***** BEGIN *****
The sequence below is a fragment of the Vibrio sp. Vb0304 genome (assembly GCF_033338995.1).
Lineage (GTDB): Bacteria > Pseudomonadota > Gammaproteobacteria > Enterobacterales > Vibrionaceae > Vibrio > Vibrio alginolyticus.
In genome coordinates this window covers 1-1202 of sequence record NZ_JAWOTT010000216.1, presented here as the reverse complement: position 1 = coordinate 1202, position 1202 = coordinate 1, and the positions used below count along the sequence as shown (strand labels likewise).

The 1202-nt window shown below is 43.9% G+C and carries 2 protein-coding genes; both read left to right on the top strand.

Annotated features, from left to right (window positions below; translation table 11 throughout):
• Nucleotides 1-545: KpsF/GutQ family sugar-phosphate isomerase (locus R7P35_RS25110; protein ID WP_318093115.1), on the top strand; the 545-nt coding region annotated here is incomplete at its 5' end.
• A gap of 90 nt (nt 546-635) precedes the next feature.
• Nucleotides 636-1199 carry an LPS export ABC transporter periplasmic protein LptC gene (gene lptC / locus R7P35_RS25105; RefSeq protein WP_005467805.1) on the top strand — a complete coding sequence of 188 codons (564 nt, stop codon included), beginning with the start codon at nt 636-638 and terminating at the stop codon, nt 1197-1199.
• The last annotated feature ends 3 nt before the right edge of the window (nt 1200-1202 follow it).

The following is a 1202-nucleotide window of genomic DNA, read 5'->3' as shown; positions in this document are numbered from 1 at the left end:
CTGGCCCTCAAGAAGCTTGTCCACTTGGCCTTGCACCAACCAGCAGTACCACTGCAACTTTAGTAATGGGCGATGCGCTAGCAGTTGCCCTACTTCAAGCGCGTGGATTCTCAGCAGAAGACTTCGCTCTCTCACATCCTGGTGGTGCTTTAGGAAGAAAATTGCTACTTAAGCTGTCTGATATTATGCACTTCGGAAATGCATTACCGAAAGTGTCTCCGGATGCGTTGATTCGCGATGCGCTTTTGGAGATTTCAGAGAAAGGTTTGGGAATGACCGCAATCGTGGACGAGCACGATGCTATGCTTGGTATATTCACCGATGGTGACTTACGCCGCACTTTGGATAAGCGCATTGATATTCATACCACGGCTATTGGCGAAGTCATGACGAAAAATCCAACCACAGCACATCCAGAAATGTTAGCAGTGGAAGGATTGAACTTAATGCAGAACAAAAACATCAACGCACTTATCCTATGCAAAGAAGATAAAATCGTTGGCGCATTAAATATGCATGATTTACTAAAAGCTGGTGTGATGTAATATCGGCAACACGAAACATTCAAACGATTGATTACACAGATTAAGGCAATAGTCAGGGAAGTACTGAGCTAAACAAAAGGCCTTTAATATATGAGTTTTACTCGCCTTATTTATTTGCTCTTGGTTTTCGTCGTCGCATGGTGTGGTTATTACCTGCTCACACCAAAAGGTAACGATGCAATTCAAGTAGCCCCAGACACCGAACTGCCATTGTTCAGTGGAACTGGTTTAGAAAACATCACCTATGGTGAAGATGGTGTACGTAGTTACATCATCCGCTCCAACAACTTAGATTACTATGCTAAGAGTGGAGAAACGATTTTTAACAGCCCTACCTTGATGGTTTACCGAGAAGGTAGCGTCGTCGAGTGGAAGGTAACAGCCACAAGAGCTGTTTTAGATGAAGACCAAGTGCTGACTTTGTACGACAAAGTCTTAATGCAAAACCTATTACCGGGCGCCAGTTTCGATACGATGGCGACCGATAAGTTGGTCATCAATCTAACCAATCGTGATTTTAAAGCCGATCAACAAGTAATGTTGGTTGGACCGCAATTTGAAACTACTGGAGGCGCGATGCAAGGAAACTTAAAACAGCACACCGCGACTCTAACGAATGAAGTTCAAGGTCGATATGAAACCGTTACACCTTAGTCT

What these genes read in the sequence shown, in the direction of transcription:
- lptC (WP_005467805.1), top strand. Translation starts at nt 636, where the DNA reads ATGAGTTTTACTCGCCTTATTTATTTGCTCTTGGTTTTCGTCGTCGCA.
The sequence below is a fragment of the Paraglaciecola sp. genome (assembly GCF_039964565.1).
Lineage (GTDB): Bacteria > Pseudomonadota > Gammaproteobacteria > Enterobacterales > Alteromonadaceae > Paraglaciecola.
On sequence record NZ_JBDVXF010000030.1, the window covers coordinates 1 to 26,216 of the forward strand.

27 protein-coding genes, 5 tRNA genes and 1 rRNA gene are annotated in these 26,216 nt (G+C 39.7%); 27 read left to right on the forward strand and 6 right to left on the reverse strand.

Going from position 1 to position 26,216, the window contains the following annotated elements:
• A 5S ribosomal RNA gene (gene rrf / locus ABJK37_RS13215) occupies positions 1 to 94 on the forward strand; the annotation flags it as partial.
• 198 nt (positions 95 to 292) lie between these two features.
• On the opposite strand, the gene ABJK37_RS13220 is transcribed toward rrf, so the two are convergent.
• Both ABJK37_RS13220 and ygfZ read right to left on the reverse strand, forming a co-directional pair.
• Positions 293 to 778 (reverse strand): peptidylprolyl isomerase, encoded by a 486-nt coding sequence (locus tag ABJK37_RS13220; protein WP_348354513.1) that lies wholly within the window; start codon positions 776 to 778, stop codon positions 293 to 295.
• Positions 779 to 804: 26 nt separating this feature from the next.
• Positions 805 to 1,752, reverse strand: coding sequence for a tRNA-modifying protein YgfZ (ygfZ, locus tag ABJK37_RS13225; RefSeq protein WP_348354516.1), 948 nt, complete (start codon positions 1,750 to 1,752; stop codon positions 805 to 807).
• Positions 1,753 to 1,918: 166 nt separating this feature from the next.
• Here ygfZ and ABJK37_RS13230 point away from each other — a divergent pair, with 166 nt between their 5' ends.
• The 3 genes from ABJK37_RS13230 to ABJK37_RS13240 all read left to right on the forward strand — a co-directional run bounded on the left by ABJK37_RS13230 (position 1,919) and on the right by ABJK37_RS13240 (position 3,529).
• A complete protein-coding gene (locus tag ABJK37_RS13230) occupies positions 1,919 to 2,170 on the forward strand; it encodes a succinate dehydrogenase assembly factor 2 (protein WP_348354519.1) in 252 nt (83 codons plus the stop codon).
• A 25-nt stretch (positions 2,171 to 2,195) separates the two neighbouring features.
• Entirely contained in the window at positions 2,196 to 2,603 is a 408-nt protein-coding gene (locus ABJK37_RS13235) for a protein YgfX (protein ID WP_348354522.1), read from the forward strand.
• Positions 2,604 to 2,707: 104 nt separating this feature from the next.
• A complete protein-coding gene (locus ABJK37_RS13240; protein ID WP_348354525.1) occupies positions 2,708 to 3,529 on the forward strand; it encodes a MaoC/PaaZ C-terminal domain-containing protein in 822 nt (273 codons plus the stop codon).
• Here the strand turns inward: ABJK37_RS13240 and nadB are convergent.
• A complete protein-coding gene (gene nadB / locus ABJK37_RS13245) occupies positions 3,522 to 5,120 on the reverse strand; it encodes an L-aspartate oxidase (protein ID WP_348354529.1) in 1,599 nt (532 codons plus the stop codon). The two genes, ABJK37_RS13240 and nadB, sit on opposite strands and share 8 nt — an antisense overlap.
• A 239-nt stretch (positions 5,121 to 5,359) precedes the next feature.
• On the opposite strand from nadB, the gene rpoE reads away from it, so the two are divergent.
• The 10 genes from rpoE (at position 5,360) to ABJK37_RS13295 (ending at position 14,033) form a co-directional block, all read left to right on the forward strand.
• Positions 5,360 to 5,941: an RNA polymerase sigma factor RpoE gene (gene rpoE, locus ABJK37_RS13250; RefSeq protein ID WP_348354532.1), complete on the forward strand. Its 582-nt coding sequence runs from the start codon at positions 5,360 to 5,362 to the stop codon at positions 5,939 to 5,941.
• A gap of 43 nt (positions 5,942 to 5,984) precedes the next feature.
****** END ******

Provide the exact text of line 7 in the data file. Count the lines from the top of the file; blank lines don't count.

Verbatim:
• A gap of 90 nt (nt 546-635) precedes the next feature.